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Scientific failure and uncertainty in the health domain

A collaboration between the Journal of Trial and Error and The New Utrecht School.

Published onNov 11, 2022
Scientific failure and uncertainty in the health domain

In brief

Call for proposals

Call for contributions

Article Processing Charges


Word limit


6000 (excl. references & abstract)


April 1, 2023
1700h UTC+01:00

June 30, 2023
1700h UTC+01:00

Submit to

[email protected]

Update (February 7th): The call for proposals has been extended to April 1st.

Special Issue: Call for Contributions 

This special issue is a collaboration between the Journal of Trial and Error and The New Utrecht School, and is sponsored through the Social Innovation Program of the University Medical Center (UMC) Utrecht. Alongside the publication process a series of monthly lectures on scientific failure and uncertainty in the health domain will be organized at the UMC Utrecht.

Uncertainty is a fundamental reality of the health domain, broadly defined in The New Utrecht School as comprising of public health, global health, one health, planetary health, and healthcare. Health professionals deal with uncertainty when deciding the best treatment or course of action. Patients and their loved ones experience uncertainty about their future. Biomedical and clinical researchers  aim to transform this uncertainty into robust and reliable expertise. The 2016 New England Journal of Medicine editorial “Tolerating Uncertainty — The Next Medical Revolution?” has become a staple for those interested in uncertainty. Since then, interest in the role of uncertainty in the health domain has only increased.

At the same time, the role of failure and trial & error have received insufficient systematic attention in (bio)medical science. This is remarkable, since failure and trial & error in health research and medical practice seem inherently tied to uncertainty. Besides their link with uncertainty, failure and trial & error are interesting in their own right. Sharing failures can prevent others from making the same mistakes, saving time and money as well as improving patients’ lives. We therefore want to stimulate openness about scientific failure and trial & error in the health domain. Sharing trials and struggles of research and work without fear of repudiation requires  a meaningful learning environment based in an open working environment. Staff members should be able to share important and costly research that has hitherto been relegated to their file drawer, and will show students and fellow researchers that any methodologically sound research is valuable research, even if it doesn’t produce positive results.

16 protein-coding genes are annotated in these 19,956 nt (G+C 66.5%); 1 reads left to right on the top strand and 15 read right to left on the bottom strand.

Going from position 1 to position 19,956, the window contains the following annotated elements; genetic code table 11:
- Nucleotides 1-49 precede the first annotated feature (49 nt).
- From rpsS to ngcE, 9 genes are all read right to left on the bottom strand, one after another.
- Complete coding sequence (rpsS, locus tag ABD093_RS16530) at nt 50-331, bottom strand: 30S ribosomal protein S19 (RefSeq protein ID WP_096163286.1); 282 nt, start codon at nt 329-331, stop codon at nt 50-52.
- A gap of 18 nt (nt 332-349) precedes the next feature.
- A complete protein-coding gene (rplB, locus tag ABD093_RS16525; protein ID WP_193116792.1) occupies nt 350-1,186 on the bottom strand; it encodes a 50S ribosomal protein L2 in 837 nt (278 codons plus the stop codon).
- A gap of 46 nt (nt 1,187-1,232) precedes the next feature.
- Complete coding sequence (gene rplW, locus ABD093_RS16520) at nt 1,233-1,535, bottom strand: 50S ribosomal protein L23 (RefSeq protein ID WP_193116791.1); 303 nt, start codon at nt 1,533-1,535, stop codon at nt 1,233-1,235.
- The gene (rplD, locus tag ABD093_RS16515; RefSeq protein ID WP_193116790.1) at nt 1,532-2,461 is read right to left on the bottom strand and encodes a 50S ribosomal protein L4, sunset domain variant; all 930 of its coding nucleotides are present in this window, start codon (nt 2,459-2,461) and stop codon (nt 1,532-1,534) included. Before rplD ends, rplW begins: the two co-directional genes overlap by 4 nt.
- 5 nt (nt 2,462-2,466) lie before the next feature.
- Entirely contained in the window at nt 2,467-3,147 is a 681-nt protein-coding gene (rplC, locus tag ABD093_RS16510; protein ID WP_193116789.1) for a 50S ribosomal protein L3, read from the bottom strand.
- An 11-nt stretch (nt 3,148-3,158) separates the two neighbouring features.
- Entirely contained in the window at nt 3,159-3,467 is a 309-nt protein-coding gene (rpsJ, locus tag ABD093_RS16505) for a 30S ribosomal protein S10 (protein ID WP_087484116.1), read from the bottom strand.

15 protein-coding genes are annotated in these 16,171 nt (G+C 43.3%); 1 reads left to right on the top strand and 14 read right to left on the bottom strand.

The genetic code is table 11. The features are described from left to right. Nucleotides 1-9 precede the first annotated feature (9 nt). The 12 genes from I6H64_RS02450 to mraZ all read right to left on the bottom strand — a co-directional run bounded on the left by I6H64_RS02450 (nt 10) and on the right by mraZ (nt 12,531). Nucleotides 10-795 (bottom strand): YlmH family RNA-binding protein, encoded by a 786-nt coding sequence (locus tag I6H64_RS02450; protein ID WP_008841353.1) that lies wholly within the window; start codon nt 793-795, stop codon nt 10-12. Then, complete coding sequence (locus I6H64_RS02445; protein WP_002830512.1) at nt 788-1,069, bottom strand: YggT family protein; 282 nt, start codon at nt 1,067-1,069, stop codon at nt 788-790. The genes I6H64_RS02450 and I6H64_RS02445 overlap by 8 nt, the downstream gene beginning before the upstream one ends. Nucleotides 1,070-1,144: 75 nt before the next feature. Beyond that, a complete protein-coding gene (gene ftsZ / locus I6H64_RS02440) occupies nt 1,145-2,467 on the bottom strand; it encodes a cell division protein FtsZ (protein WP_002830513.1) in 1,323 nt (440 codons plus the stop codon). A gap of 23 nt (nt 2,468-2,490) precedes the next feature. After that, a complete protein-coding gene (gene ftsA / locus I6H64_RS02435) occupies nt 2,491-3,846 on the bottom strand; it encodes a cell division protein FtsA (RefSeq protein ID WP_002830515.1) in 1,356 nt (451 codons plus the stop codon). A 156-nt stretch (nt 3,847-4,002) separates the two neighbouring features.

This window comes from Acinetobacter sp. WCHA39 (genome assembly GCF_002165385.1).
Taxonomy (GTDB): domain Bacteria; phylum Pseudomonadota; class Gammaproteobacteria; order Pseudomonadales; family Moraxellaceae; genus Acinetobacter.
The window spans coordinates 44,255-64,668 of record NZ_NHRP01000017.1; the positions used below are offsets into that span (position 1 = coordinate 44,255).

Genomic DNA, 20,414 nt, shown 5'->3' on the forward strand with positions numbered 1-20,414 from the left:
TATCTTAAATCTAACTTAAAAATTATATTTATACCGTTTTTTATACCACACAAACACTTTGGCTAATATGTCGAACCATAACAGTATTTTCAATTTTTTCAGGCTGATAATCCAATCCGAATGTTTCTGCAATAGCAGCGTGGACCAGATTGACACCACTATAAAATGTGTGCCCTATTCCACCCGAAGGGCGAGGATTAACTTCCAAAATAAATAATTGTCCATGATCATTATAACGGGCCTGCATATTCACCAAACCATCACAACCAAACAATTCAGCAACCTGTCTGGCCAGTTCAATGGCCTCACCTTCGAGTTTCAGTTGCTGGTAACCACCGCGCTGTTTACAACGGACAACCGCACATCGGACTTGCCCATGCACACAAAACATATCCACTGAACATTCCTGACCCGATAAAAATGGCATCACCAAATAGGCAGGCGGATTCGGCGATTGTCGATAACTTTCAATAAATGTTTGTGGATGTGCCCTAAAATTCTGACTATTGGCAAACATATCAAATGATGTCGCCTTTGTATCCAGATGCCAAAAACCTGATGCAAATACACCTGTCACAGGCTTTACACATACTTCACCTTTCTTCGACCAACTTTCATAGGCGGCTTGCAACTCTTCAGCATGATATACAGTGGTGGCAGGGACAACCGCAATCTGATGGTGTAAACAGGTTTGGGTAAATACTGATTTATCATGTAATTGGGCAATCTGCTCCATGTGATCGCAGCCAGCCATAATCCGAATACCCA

In this call, we aim to inspire health professionals to take heed and critically reflect on the role of failure and trial & error in healthcare practices by sharing research. We want to explore how opening up on trial & error in health practice and medical research can be productive. What can we learn from failure? What do specific case studies showcasing the process of trial & error tell us about the best way to develop new treatments? 

With the goal of stimulating a critical discussion on the role of failure and trial & error in the health domain, we invite submissions that focus on empirical examples of failure and trial & error. We encourage a diversity of contributions, but all contributions should discuss the health domain. We actively encourage submissions of articles which have been previously written but were never published. Examples of potential contributions include:

  • Articles detailing research where mistakes were made

  • Articles about research leading to null or negative results

  • Articles from supporting personnel

  • Patient stories

  • Previously rejected articles

  • Data from failed research, presented with context   

Potential topics include:

  • (Bio)medical research

  • Medical education

  • Health psychology

  • Medical or administrative support

  • Patient care

  • Medical technology

Practical Information

Special Issue Editor-in-Chief

Stefan D.M. Gaillard ([email protected])


Maura Burke ([email protected])

Guest Editors

Eveline Ilcken
Rosalie Neijzen

Copy Editor

Jobke Visser ([email protected])


Please submit a proposal for consideration prior to beginning work on your contribution. The proposal should contain a brief outline (300 words max) of your potential contribution to this special issue. We will respond to proposals once the due date has passed. Feel free to contact any of the editors with any questions you might have at any point during the process.

Proposals are due by 1700h UTC+01:00 (Amsterdam), April 1st, 2023.

Final contributions are limited to 6000 words, excluding references and abstract. Please ensure that you submit a proposal early enough to have time to complete your full contribution by the deadline.

Full contributions are due by 1700h UTC+01:00 (Amsterdam), June 30th 2023.

Other general guidelines for submission to JOTE, and the submission portal itself can be found at:

Note that JOTE is a diamond open access journal. You will not be charged article processing fees.

Proposals and inquiries should be sent to Stefan D.M. Gaillard at [email protected].

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